After splenectomy, there is a rise in the total leucocyte count. A neutrophil leucocytosis in the immediate postoperative period is, in the majority of subjects, later replaced by a significant and permanent increase in both lymphocytes and monocytes. After a few weeks, the neutrophil count returns to normal or near normal
Table 21.2 Causes of hyposplenism.
Congenital aplasia syndrome Ageing
Haematological disorder Sickle cell disease Thrombocythaemia Myelofibrosis Malaria Lymphomas Circulatory
Splenic arterial/venous thrombosis Autoimmune disease
Chronic graft-versus-host disease Combined immunodeficiency Gastrointestinal (? immune basis) Gluten-induced enteropathy Dermatitis herpetiformis Crohn's disease Ulcerative colitis Tropical sprue Infiltrations Lymphomas Sézary syndrome Myelomatosis Amyloidosis
Secondary carcinomas, especially breast Cysts, e.g. hydatid Nephrotic syndrome Drugs
Intravenous gammaglobulin Corticosteroids Irradiation
Splenectomy and splenic embolization levels. Minor increases in blood eosinophils and basophils have been noted after splenectomy but this is not a regular feature.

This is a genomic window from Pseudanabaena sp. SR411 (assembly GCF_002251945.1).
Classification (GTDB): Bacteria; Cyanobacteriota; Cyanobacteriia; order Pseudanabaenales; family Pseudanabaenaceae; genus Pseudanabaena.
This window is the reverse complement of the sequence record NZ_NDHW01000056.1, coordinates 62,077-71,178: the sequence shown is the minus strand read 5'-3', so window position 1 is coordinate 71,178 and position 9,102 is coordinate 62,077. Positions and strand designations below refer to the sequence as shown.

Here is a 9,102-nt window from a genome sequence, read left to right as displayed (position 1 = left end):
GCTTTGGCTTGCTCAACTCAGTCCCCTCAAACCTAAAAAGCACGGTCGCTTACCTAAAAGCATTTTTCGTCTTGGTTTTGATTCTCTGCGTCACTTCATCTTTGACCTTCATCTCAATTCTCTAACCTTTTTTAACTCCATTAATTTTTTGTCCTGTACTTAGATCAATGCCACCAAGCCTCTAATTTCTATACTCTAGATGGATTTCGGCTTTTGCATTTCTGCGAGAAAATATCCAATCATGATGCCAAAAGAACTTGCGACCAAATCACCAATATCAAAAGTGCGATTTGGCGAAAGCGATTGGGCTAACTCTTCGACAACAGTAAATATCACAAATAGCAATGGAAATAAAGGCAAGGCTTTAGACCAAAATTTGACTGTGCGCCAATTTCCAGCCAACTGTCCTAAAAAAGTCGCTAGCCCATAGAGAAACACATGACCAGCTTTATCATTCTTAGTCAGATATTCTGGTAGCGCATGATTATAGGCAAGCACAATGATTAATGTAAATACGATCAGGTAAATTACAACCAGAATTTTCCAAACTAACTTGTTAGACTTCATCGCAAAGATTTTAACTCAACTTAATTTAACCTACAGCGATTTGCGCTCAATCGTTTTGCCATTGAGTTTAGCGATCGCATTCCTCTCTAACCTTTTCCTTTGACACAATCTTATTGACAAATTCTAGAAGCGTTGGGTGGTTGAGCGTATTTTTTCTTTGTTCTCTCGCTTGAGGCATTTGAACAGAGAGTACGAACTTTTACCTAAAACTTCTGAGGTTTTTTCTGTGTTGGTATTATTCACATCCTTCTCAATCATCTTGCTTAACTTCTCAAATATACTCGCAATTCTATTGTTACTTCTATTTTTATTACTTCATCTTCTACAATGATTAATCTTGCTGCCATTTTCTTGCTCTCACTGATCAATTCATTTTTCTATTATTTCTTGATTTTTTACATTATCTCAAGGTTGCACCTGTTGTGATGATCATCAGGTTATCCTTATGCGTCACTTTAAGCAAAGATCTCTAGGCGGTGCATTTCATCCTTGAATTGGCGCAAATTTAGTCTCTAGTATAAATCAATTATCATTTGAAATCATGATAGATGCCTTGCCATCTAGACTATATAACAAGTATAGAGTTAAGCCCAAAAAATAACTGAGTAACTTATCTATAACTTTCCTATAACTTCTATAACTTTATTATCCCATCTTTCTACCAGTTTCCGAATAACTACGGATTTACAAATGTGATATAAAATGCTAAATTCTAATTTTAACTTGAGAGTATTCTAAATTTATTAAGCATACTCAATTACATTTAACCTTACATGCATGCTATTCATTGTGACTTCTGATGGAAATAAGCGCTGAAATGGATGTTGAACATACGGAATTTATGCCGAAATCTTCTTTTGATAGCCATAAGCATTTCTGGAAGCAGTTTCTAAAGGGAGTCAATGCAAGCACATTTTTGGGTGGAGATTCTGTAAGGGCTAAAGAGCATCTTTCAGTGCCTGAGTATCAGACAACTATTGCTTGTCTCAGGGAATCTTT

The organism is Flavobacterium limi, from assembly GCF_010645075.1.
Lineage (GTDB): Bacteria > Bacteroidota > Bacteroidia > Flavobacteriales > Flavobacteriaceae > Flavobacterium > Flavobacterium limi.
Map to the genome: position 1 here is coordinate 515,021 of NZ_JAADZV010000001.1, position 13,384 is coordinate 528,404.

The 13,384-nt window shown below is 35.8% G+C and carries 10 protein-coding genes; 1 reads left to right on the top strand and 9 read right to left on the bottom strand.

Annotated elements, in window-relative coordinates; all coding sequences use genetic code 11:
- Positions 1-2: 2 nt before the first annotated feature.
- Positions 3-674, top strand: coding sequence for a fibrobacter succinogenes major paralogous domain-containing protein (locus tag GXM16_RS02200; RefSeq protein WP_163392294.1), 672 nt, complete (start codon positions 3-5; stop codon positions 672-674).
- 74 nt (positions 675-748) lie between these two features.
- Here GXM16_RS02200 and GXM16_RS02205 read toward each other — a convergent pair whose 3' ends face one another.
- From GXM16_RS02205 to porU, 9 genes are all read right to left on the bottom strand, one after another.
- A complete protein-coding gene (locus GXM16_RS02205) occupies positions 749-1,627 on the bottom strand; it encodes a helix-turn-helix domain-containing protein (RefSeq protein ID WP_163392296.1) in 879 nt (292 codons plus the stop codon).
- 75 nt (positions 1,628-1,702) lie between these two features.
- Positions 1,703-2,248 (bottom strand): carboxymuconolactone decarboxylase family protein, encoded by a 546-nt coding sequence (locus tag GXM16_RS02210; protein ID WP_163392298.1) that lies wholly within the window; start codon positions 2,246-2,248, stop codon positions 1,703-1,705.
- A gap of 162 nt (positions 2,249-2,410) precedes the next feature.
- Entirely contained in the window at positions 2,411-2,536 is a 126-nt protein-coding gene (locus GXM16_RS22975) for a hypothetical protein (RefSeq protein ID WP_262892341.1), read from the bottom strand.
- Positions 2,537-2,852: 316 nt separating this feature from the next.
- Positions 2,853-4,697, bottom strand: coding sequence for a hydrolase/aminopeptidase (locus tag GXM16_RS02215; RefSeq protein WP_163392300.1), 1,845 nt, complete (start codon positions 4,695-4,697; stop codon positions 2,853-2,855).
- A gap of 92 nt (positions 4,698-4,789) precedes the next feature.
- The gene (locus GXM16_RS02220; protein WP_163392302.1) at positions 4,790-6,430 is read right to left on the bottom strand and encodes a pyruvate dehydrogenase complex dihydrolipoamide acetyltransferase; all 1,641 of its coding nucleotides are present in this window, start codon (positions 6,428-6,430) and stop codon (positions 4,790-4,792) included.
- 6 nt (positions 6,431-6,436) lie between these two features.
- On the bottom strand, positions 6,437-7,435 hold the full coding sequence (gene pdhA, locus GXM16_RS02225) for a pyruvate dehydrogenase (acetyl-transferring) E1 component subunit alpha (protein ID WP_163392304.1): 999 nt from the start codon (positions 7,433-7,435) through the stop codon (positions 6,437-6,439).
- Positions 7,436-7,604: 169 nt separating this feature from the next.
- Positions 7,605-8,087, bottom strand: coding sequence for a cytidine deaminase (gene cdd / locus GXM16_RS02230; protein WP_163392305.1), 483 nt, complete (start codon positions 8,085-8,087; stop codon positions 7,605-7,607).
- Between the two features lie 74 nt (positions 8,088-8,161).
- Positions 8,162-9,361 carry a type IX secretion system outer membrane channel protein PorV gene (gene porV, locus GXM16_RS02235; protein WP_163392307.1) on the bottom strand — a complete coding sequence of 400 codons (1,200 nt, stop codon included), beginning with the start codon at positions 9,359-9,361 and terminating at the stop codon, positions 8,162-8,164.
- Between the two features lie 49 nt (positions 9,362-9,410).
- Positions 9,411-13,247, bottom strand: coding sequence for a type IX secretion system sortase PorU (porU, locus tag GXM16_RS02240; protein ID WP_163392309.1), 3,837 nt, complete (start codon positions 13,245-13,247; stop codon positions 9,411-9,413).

In response to infection, splenectomized subjects produce a much greater leucocytosis than persons with intact spleens. Often there is a marked left shift in the differential leucocyte count, with myelocytes and occasionally more primitive cells.
Was this article helpful?
Did You Know That Herbs and Spices Have Been Used to Treat Rheumatoid Arthritis Successfully for Thousands of Years Do you suffer with rheumatoid arthritis Would you like to know which herbs and spices naturally reduce inflammation and pain 'Treating Rheumatoid Arthritis with Herbs, Spices and Roots' is a short report which shows you where to start.